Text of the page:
Often your professor will suggest that you use scholarly or peer-reviewed journal articles for your research project. It is not always easy to discern the difference between the three major article types: scholarly, trade, and popular.
Use the chart at right to help you understand these distinctions. Please consult your professor or a librarian if you are unsure about identifying a particular source in this manner.
For a one-page handout of this guide's content, download this:
Scholarly vs. Trade vs. Popular Periodicals
|Authors||Written by authorities/experts||Written by professionals in the field, or freelancers||Written by journalists, freelancers, or guest contributors|
|Editors||Editors require that articles be reviewed by peers||No peer-review process||No peer-review process|
|Article Length||Lengthier articles (5–20+ pages)||Short to medium-length articles (1–20 pages)||Short articles or columns (1–10 pages)|
|Publication Frequency||Published 2–4 times per year||Published weekly or monthly||Published daily (newspapers), weekly or monthly|
|Appearance||Plain covers, matte paper, few illustrations & few ads, but many tables, figures, charts, graphs||Flashy covers, glossy paper, eye-catching illustrations & ads, some photos, cartoons, sidebars||Flashy covers, glossy paper, eye-catching illustrations & ads, photos, cartoons, sidebars, sometimes newspapers|
|Purpose||Inform, report, or make available original research to scholars and researchers||Examine problems or concerns in a particular profession or industry for practitioners||Entertain or persuade readers with general interest topics, or to sell products; usually not subject-specific|
|Tone & Language||Serious, academic, subject-specific language||Educated, subject-specific language||Entertaining or news-oriented, simple language|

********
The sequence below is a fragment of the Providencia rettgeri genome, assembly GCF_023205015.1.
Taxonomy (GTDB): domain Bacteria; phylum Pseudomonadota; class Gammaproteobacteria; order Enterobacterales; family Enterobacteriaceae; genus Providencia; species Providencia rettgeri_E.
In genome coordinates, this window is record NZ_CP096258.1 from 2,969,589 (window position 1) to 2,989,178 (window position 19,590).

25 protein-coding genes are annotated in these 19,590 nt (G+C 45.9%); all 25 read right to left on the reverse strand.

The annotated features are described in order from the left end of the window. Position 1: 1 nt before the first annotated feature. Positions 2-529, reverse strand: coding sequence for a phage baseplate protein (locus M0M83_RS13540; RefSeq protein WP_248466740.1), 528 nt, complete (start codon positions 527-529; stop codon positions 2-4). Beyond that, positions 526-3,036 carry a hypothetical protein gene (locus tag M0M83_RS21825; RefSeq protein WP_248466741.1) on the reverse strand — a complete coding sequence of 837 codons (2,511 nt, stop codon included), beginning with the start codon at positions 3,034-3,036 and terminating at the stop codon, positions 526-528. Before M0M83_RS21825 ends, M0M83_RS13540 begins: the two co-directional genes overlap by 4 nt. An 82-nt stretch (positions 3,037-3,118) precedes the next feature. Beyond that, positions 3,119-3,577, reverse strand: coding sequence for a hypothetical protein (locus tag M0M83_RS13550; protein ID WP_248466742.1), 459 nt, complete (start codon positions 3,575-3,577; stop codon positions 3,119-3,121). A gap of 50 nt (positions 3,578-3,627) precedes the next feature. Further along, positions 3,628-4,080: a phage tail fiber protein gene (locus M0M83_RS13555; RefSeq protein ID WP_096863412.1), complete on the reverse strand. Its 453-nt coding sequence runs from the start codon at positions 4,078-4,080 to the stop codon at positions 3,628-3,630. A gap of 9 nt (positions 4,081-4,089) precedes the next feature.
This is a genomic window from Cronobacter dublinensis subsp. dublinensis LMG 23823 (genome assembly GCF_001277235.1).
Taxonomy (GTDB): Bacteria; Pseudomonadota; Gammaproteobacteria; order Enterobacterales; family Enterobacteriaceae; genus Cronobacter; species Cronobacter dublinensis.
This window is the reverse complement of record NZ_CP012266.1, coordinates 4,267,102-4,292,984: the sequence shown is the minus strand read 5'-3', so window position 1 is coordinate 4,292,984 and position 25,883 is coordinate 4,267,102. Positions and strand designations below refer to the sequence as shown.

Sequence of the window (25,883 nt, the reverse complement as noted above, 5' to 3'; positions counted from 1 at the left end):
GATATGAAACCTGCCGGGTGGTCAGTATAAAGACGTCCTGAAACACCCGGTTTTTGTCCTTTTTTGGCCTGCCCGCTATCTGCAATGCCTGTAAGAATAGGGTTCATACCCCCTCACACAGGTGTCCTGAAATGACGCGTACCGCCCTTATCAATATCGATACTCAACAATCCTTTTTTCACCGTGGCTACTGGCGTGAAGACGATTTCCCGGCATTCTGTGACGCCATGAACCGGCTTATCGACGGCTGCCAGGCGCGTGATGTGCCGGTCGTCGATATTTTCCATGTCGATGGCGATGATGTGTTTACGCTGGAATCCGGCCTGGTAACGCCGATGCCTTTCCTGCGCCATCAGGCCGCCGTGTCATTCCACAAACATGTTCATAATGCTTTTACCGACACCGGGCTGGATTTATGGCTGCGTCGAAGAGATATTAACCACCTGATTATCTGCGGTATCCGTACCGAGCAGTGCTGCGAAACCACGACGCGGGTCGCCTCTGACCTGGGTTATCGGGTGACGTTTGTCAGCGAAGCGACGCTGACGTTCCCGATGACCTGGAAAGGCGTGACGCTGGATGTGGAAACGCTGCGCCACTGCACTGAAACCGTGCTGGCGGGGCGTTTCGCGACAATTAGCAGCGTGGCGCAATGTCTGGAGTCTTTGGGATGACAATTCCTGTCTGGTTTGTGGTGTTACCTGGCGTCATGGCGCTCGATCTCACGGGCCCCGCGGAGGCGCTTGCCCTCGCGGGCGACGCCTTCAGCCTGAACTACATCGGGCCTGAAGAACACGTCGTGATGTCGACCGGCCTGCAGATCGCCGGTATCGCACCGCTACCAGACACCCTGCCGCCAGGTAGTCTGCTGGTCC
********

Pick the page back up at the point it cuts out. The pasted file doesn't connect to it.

|References||Sources are cited: bibliography, references, and/or footnotes used||Sources are usually not cited||Sources are rarely cited: no bibliographies or footnotes|
|Access||• Through subscribing academic libraries
• Indexed only in subject-specific databases such as Criminal Justice Abstracts
|• Usually sent to office of subscribing practitioners
• Indexing is scattered, but fullest coverage is through business indexes such as Business Source Premier
|• Newsstands or to homes of resident subscribers
• Indexed in general-purpose databases such as Academic Search Premier
|Examples:||Business: Quarterly Review of Economics & Business
Psychology: Journal of Family Psychology
Criminal Justice: Justice Quarterly
Theology: Catholic Historical Review
Nursing: Critical Care Nursing Quarterly
General Interest: not applicable
|Business: Advertising Age
Psychology: APA Review
Criminal Justice: Police Chief
Theology: Clergy Review
Nursing: Nursing Times
General Interest: not applicable
|Business: Business Week
Criminal Justice: Corrections Today
Theology: Christianity Today
General Interest: Newsweek, Sports Illustrated, People, National Enquirer, Good Housekeeping, etc.
Not everything published in scholarly journals is appropriate for research use.
For example, book reviews, editorial pieces, short news items, etc. do not count as "scholarly articles".
If you are unsure about an article you've found, check with a librarian or your professor.